To acquire wisdom, one must observe

The ‘South Park’ vaccination special asks what happens after the COVID-19 pandemic

The long-running cartoon series “South Park” has slowed down production. During the pandemic, only two new episodes were produced rather than the usual 10-episode season. The series is famous for pushing the boundaries of comedy and for good taste with its crass humor.  In recent years, however, the “South Park” series has started to take on more political issues, using its trademark paper cut-out style to showcase the ridiculousness of real life. Its latest special episode, “The South ParQ: Vaccination Special,” tackles the anxiety induced by the vaccination process and the potential aftermath of the pandemic, as well as the current icon of stupidity that is QAnon. The episode handles these issues with surprising nuance and plenty of the “South Park” absurdity that we have come to expect.

The main conflict of the episode is access to the new COVID-19 vaccine. The hottest club in the town of “South Park” is now the local Walgreens, where only those on the exclusive vaccination list can get in to get their shot. The main characters, Cartman (Trey Parker), Stan (Trey Parker), Kyle (Matt Stone) and Kenny (Matt Stone), get involved after a prank on their teacher goes wrong and she refuses to return to school until all the teachers are vaccinated. This sparks a heist on the local Walgreens where the kids steal vaccines. But the majority of the episode does not focus on the theft of the vaccines, instead exploring how the town and the kids react to the theft. The boys have to deal with tough decisions about whether to give the vaccine to teachers, to their parents, to sell them or even to use it themselves. This is a surprisingly nuanced take on the vaccination process and the anxiety it can cause not just for those waiting, but for those who have to make tough choices about how to handle the pandemic and vaccination process.

 That being said, the special still has a lot of crass humor. The inciting prank that Cartman and Kenny pull on their teacher is crude and frankly offensive. They put ketchup on her chair and make period jokes when her clothes get covered in ketchup. The prank is childish and in keeping with the show’s traditional style of humor. But even this prank has a deeper meaning to it. Cartman and Kenny pull the prank and drag Stan and Kyle into their mess in order to keep their “broship” alive. Essentially the prank is an attempt to bring things back to the way they were on “South Park.” In other words, to bring a return to the vulgar humor “South Park” is known for. Of course, this backfires spectacularly, but more importantly the juxtaposition of the prank to the boy’s desire to return to normalcy reflects many people’s similar desire to get things back to normal. Although the episode focuses on the boy’s attempts to get things back to normal, it also asks if that is something that we really want to do or even can do.

The concept of returning to the established order is even more apparent in the episode’s subplot, with the return of Mr. Garrison (Trey Parker). For the past four years, the former teacher has been serving as the “South Park” universe’s version of Donald Trump. He returns after losing the last presidential election and tries to get his old job back. Garrison’s attempts to return to his former life are marred by his actions as president and the fact that everyone in the towns hates him… save for one family aptly named the Whites, who have always supported the former president, but now are also followers of the insane QAnon conspiracy theory. The special absolutely eviscerates the conspiracy theory by having QAnon believers become private tutors spreading their beliefs to the children of “South Park.” Ironically, many of the parents only hire these tutors specifically because Garrison becomes the new public school teacher. Meanwhile kids like popular recurring character Butters (Trey Parker) become susceptible to these lies due to their isolation under quarantine. Garrison’s denial about why the people of “South Park” hate him leads him to team up with the QAnon followers, revealing the cyclical nature of how conspiracy theorists and a certain former president feed off their shared denial of reality.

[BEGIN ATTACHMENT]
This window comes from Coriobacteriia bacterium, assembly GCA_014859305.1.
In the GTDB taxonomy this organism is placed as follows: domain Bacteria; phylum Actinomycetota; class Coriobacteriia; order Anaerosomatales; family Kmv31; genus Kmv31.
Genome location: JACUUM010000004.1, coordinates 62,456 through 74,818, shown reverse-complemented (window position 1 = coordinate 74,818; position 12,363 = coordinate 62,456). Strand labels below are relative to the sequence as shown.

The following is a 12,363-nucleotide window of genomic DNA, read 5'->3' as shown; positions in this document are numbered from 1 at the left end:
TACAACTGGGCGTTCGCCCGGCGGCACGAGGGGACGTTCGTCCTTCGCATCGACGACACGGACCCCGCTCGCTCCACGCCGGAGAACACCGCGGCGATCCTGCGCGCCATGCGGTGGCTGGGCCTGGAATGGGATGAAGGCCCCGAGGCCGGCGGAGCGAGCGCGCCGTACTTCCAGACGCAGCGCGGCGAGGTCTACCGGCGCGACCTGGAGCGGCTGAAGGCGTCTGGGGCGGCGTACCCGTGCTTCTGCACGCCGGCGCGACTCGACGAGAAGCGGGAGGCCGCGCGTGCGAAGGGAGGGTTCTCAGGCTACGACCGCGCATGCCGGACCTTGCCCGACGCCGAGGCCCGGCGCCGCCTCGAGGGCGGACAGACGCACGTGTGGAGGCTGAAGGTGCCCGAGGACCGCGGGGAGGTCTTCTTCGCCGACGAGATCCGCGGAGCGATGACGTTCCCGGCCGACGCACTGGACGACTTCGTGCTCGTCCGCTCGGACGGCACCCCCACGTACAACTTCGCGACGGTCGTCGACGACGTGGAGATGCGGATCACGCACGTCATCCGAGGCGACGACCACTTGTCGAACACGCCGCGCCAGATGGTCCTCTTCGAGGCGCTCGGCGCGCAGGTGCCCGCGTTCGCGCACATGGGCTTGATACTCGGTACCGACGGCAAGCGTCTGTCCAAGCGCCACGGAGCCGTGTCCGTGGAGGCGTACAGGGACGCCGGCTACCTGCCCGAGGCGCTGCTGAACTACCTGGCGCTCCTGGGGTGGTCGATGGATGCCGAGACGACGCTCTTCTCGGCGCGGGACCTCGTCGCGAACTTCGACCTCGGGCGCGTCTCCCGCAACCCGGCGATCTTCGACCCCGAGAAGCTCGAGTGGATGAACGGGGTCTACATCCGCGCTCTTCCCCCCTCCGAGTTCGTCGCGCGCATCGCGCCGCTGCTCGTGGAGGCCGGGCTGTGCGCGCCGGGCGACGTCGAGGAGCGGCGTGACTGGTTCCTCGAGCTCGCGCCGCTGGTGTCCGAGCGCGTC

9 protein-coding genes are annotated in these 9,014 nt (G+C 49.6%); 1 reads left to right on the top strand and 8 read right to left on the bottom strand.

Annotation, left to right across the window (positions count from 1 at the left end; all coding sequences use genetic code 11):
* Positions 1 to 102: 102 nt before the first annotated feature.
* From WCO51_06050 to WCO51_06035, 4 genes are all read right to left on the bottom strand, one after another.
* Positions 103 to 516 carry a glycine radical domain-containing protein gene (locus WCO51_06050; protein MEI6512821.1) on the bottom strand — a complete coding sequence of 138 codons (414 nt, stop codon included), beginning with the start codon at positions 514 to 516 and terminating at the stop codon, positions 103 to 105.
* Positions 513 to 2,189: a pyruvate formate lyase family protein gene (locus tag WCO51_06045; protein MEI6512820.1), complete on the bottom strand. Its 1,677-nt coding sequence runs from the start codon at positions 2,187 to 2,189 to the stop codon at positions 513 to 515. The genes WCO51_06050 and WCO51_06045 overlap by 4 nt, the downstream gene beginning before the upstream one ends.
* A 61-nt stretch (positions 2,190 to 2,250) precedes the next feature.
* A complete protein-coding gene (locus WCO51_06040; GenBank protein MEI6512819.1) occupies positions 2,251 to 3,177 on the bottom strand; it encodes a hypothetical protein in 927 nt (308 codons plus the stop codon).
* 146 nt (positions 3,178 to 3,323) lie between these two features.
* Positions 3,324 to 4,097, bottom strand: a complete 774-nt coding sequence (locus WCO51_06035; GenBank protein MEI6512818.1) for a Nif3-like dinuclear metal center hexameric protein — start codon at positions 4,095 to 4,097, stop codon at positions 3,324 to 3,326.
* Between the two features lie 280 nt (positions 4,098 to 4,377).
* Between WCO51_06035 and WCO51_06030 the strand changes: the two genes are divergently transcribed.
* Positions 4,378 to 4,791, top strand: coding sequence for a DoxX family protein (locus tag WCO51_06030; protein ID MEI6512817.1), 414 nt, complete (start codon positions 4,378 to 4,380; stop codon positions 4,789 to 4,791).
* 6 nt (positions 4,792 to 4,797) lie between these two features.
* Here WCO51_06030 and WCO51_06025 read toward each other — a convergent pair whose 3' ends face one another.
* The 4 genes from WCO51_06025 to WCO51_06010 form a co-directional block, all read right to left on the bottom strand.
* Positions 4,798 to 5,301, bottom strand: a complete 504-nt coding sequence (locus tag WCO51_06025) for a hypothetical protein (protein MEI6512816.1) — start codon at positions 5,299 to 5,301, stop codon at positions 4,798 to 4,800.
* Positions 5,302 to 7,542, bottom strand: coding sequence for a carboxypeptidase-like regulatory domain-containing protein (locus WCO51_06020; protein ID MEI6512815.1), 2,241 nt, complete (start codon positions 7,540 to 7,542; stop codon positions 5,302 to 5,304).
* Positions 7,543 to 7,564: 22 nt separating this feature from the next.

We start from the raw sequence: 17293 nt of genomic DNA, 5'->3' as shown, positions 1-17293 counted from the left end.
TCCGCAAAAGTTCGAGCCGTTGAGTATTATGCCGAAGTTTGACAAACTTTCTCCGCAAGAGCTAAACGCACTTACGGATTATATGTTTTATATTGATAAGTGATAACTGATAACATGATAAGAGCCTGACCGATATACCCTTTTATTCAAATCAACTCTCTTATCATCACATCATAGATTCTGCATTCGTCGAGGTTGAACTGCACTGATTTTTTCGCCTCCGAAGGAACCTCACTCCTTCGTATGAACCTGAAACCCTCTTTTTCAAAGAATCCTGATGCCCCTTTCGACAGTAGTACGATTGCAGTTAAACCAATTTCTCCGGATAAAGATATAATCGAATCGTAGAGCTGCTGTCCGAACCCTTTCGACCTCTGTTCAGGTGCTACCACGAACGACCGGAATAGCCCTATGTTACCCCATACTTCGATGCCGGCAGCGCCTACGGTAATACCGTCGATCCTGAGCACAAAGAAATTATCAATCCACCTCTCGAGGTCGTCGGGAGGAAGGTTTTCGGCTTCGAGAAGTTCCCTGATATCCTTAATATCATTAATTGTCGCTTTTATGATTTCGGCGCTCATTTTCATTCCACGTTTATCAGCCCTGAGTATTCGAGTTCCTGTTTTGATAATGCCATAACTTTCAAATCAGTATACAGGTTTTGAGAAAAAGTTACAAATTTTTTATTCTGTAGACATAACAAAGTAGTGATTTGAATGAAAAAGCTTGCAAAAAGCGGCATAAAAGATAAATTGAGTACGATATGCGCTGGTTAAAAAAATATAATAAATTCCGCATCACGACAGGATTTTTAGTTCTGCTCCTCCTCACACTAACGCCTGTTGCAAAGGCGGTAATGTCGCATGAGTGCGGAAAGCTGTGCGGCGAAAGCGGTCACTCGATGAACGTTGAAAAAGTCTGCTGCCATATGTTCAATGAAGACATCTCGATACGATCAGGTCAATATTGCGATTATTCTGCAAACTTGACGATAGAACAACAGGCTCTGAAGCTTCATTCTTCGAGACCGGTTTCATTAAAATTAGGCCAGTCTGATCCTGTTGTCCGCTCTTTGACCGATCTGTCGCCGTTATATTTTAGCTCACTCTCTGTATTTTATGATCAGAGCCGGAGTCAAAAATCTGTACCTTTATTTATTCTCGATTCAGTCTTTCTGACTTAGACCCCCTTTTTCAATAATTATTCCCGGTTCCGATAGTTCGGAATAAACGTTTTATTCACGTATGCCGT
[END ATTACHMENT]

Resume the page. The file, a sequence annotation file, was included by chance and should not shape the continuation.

In the end, Garrison betrays the Whites and strikes a deal with the secret Hollywood powers that control the world. These powers take the form of the animators who literally alter the reality of the “South Park” world in exchange for Garrison returning to his old life, symbolized by the return of his famous sidekick, the hand puppet Mr. Hat (Trey Parker). In the end, everyone gets their vaccines and likes Garrison again. As the adults go out and celebrate the return to normalcy in “South Park,” the boy’s story ends with them going their separate ways. While they reassure each other they will still hang out together, their tone of voice implies that they are not so hopeful about the future. Whether or not the boys’ dynamic is changed forever is yet to be seen, but it does show how the younger generation is handling the stress and anxiety of this pandemic.  While the adults party and return to business as usual the kids are forced to contemplate the effects this pandemic has had on them.  

The point of the episode is more than just about getting the vaccine; It’s about the effects the pandemic has had on American society, a pandemic that revealed the flaws and weaknesses in not just our healthcare system, but in our society as well. It poses the question of what happens after the pandemic ends. Will the residents of “South Park” return to their old ways after the pandemic, and, if so, is that a good thing?

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